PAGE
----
Sunday, February 12, 2012
“God, grant me the serenity to accept the things I cannot change, the courage to change the things I can, and the wisdom to know the difference.” - Reinhold Niebuhr
Losing weight takes courage. It requires change--change to one’s lifestyle and attitude. Most people don’t lose weight because they aren’t prepared to make the critical changes in their lives. I know because I find myself increasingly engaged in conversations about what it takes to be healthy. My wife tells me if I keep it up, no one will invite us to meals anymore. She’s probably right, but the more I learn, and I very much try to keep learning, about why it is so difficult for people to lose weight and eat healthy, the clearer the solution becomes to me.
The problem is the concept of moderation. In virtually every other facet of life, moderation wins the day. It is a golden rule. But I believe the exception is food. Scientists now know that food for many may be an addiction of sorts. However, pundits explain that unlike alcohol and drug addictions, one cannot avoid food. But that misses the point. Food addictions typically do not include spinach, kale, and berries. Addictions revolve around white sugar and flour. Around cakes, ice cream, and milk chocolate. When it comes to these items, they should be completely avoided. At least 8 different hormones, leptin, cholecystokinin, adiponectin among them to name a few, try to stop one from losing weight. With the body always trying to restore a setpoint weight, the concept of moderation doesn’t work. It’s a slippery sliding slope and you just keep sliding. Ask almost anybody. Even if you lose the weight, with “moderation” it almost always comes back.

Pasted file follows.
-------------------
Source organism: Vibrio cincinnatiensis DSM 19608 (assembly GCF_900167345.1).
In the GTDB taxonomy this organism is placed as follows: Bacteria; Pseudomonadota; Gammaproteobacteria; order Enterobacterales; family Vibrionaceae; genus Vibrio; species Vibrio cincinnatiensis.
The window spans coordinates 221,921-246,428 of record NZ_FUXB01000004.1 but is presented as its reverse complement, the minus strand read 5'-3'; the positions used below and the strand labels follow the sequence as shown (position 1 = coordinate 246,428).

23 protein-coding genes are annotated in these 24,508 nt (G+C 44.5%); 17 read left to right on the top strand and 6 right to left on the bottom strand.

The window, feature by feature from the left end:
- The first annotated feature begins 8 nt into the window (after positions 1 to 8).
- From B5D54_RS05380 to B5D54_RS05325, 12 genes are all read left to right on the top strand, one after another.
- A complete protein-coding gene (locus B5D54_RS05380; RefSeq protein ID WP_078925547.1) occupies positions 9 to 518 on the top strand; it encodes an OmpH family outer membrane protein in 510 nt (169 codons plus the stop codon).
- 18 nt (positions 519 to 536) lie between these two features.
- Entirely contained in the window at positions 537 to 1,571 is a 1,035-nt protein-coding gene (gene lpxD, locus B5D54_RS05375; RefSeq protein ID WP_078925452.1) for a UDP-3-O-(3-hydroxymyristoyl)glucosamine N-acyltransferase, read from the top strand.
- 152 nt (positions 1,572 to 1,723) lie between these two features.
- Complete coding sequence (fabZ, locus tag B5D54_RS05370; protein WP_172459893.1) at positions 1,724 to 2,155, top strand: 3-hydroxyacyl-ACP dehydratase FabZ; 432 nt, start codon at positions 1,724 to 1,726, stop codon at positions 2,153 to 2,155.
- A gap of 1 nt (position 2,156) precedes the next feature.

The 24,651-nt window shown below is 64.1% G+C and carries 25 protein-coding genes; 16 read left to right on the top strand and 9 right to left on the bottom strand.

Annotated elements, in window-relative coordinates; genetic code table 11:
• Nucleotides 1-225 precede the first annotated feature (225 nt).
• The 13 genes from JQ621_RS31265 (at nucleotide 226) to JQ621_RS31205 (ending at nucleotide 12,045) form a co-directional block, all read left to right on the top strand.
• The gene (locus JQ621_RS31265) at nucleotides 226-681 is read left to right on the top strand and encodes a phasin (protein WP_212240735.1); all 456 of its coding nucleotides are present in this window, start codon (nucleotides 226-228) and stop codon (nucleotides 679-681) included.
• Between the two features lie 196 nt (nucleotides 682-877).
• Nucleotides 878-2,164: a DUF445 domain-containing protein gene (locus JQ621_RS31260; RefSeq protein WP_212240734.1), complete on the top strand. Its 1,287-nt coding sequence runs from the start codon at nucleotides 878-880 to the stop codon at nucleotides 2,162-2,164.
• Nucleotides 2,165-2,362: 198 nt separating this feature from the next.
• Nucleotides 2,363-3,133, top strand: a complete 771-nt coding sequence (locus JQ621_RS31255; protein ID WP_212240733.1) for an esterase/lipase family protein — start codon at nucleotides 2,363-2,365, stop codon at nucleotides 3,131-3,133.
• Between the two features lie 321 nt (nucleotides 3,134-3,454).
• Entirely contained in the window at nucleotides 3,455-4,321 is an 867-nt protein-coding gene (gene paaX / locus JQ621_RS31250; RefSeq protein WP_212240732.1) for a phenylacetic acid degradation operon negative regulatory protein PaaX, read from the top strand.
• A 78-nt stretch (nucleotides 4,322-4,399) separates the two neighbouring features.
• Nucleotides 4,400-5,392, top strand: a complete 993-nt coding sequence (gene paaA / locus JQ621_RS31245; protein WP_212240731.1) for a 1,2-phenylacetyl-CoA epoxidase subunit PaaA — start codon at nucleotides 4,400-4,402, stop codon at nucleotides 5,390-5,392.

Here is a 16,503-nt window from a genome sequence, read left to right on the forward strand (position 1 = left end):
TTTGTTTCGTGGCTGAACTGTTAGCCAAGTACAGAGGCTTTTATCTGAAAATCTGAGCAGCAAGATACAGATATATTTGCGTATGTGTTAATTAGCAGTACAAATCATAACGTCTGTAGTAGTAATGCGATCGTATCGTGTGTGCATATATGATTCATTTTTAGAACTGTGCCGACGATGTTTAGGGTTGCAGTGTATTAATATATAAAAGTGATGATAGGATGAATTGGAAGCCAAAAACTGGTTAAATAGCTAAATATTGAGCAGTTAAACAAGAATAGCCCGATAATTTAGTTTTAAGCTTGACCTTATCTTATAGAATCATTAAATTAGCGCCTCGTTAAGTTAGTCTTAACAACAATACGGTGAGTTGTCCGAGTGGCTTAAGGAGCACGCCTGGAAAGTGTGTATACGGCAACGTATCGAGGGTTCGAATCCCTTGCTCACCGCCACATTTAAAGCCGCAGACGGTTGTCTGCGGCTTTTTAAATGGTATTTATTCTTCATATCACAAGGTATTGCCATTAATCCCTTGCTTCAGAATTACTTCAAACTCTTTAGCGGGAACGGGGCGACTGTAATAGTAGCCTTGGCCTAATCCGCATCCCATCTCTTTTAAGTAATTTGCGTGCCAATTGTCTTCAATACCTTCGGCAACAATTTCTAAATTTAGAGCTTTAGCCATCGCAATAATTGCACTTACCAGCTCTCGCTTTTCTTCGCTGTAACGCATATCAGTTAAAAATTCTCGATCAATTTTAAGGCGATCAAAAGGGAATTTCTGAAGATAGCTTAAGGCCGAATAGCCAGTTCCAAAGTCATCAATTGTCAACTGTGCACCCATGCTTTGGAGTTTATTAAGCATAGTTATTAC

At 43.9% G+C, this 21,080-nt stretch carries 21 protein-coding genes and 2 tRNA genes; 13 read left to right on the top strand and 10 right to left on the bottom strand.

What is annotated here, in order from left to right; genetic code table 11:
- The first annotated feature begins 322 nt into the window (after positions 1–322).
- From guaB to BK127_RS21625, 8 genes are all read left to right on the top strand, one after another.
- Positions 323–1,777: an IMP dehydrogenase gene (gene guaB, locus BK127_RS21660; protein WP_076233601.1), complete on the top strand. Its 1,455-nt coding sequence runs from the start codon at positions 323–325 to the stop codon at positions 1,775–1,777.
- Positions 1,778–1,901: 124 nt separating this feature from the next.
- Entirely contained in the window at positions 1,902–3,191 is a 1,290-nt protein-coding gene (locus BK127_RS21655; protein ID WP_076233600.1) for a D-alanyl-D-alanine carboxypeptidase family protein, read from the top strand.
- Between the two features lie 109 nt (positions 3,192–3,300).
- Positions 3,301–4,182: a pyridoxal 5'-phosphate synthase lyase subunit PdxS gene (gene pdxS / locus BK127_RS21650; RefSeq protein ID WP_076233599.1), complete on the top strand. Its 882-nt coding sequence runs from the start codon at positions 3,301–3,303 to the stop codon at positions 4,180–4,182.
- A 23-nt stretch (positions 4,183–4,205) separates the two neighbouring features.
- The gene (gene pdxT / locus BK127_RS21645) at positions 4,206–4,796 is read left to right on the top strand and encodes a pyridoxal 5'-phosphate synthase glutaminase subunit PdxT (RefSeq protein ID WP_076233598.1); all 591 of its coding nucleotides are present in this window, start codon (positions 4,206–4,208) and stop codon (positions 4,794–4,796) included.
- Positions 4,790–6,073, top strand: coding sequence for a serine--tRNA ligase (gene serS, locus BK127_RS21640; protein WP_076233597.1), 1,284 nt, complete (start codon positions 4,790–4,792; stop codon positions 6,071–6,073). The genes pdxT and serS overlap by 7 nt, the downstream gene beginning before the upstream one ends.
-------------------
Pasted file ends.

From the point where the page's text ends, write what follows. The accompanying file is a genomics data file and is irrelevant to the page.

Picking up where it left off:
Let me ask you a question. If I told you that I could give you something that tastes great, but in 30 years was likely to cause blindness, destroy your kidneys and possibly result in your toes being amputated, would you eat it? How about if I told you that sometimes it tasted even better but it was rat poison? Again, would you eat it? I pose that question to my audiences and they unanimously always answer in unison “No.” Yet, that is basically what white sugar does to you. I have trained myself to look at sugar as rat poison and so avoiding it has become relatively easy for me. Try to do the same. Next time you see something made with white sugar, picture the bag it came from with the words “Rat Poison” scrawled across it with the accompanying skull and crossbones.
My wife and I get invited out to many weekend lunches and dinners. Inevitably, some pie, cake, cookies or other tempting dessert is presented. Every time I am confronted by such temptation, I simply do a quick cost-benefit analysis in my head. I ask myself what benefit will I gain from eating it at what cost? I think about the 7 out of 10 Americans that die each year from the chronic diseases caused by these foods and I say no. I think about the ravages of diabetes, the pain and suffering attributable to heart disease and stroke, and the terrifying diagnosis of cancer. I believe in G-d and know that we can’t control everything, but when I think I can, I muster the courage to make a change.
You too can find that courage. I want to help. Write me at firstname.lastname@example.org.